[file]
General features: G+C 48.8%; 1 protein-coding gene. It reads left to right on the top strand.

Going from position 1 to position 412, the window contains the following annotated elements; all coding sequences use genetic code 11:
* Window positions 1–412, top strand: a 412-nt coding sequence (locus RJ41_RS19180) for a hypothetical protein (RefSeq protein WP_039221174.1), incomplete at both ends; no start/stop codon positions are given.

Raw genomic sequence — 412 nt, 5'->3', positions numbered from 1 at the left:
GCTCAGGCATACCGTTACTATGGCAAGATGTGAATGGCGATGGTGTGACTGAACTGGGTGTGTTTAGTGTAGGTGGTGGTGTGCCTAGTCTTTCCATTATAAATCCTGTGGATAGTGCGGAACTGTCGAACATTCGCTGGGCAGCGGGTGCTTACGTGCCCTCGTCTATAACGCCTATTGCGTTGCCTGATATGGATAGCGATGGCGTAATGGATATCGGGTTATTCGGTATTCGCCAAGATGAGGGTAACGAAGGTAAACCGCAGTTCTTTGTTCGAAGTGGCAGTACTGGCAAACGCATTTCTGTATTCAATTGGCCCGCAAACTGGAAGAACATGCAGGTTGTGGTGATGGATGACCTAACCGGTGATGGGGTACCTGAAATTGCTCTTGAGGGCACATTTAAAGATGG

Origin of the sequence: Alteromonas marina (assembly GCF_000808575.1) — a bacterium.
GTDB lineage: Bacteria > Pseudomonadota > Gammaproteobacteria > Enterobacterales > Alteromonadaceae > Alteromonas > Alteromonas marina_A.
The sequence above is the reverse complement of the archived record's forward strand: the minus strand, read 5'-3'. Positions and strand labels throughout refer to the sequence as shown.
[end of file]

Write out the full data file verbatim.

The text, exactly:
General features: G+C 48.8%; 1 protein-coding gene. It reads left to right on the top strand.

Going from position 1 to position 412, the window contains the following annotated elements; all coding sequences use genetic code 11:
* Window positions 1–412, top strand: a 412-nt coding sequence (locus RJ41_RS19180) for a hypothetical protein (RefSeq protein WP_039221174.1), incomplete at both ends; no start/stop codon positions are given.

Raw genomic sequence — 412 nt, 5'->3', positions numbered from 1 at the left:
GCTCAGGCATACCGTTACTATGGCAAGATGTGAATGGCGATGGTGTGACTGAACTGGGTGTGTTTAGTGTAGGTGGTGGTGTGCCTAGTCTTTCCATTATAAATCCTGTGGATAGTGCGGAACTGTCGAACATTCGCTGGGCAGCGGGTGCTTACGTGCCCTCGTCTATAACGCCTATTGCGTTGCCTGATATGGATAGCGATGGCGTAATGGATATCGGGTTATTCGGTATTCGCCAAGATGAGGGTAACGAAGGTAAACCGCAGTTCTTTGTTCGAAGTGGCAGTACTGGCAAACGCATTTCTGTATTCAATTGGCCCGCAAACTGGAAGAACATGCAGGTTGTGGTGATGGATGACCTAACCGGTGATGGGGTACCTGAAATTGCTCTTGAGGGCACATTTAAAGATGG

Origin of the sequence: Alteromonas marina (assembly GCF_000808575.1) — a bacterium.
GTDB lineage: Bacteria > Pseudomonadota > Gammaproteobacteria > Enterobacterales > Alteromonadaceae > Alteromonas > Alteromonas marina_A.
The sequence above is the reverse complement of the archived record's forward strand: the minus strand, read 5'-3'. Positions and strand labels throughout refer to the sequence as shown.